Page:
We finished our study of the R.M.S. Titanic this week. This is one subject I don’t think we’ll need to review to remember.
Our study centered around our read aloud - Voyage On The Great Titanic – The Diary of Margaret Ann Brady. You can read our full review in our book log. I have to admit, the last part of this book was very difficult to get through. My emotions were all over the chart. I was in tears before the ship sank, knowing what was going to happen. I was so humbled at the thought of all those men and boys who bravely gave seats in the life boats to the woman and children, knowing they would most likely drown. I cried for those wives and mothers and children who had to leave their husbands and fathers and sons behind. I was furious at the arrogance of the people who thought the lives of those wealthy enough to travel in 1st class were somehow more valuable than the others. We had a good discussion about the value of a soul and whether or not wealth or social status was a good measuring stick.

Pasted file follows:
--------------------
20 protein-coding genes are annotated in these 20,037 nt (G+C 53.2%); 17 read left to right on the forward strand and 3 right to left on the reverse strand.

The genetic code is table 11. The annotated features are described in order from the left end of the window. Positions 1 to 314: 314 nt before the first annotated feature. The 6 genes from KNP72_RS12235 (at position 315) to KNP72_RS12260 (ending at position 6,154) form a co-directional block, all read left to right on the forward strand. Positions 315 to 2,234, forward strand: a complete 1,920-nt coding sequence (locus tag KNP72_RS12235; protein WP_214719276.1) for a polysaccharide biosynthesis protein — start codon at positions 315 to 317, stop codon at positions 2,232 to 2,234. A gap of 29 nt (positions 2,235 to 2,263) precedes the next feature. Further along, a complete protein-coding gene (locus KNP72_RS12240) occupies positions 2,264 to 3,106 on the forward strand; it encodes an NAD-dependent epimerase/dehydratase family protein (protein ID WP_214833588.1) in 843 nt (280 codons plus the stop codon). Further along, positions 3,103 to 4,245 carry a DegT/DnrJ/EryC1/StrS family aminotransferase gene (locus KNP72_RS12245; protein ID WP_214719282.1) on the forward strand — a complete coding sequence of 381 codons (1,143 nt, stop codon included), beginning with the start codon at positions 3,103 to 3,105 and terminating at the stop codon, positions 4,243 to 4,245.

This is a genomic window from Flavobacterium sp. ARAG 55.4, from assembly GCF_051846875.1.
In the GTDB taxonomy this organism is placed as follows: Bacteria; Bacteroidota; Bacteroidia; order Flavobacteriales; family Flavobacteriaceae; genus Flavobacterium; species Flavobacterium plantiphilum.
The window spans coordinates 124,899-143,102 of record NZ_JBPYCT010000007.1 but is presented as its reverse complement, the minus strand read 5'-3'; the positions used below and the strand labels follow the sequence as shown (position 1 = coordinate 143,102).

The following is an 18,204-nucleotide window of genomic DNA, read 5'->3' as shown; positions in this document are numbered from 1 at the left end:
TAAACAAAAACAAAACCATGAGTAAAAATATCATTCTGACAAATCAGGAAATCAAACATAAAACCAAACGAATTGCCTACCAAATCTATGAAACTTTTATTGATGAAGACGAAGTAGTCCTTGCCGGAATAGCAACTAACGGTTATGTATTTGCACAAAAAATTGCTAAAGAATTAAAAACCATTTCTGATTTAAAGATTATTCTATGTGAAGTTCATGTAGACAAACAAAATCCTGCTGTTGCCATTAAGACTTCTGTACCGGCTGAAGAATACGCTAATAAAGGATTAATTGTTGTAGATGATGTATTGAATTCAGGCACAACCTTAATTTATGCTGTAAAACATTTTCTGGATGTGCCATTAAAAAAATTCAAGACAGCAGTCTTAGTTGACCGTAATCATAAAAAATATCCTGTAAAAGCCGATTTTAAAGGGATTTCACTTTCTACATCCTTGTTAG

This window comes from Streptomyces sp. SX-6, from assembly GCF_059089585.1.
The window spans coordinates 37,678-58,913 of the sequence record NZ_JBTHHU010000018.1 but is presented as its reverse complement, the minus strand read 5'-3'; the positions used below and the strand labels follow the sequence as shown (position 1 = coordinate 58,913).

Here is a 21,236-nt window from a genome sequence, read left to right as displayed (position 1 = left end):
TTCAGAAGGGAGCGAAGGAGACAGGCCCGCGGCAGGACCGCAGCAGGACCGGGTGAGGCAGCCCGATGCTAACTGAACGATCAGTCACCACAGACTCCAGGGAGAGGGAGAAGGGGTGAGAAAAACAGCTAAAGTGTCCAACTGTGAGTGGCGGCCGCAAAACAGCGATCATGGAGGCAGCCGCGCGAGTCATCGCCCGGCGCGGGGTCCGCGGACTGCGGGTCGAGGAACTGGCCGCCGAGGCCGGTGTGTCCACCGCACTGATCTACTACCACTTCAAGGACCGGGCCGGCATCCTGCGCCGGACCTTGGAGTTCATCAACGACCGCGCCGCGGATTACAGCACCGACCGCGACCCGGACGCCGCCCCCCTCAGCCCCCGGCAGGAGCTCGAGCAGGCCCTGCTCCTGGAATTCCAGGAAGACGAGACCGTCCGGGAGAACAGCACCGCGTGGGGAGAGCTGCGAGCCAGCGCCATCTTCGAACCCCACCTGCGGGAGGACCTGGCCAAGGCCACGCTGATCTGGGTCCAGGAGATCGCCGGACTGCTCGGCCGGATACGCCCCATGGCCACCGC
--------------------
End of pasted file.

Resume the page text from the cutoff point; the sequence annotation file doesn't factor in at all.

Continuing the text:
The children worked on their Titanic coloring books, that I made from pages found here, while I finished our read aloud. We also added a copy of The New York Times April 16,1912 Edition (as seen above) and a photo of a boarding pass to our History notebook.
This is such a thing as reading too much about a topic – especially one so emotionally traumatic at times, so we tried something different and played an interesting game called Hidden Expedition: Titanic. We took advantage of the free hour exploration. ☺
Another resource we used was this award-winning documentary, titled Titanic: The Complete Story. This documentary claims to be the most complete chronicle of the Titanic disaster ever created, with rarely seen newsreel footage and filmed testimonials of survivors and historians. Mason was especially interested in the underwater footage. Thank you Netflix.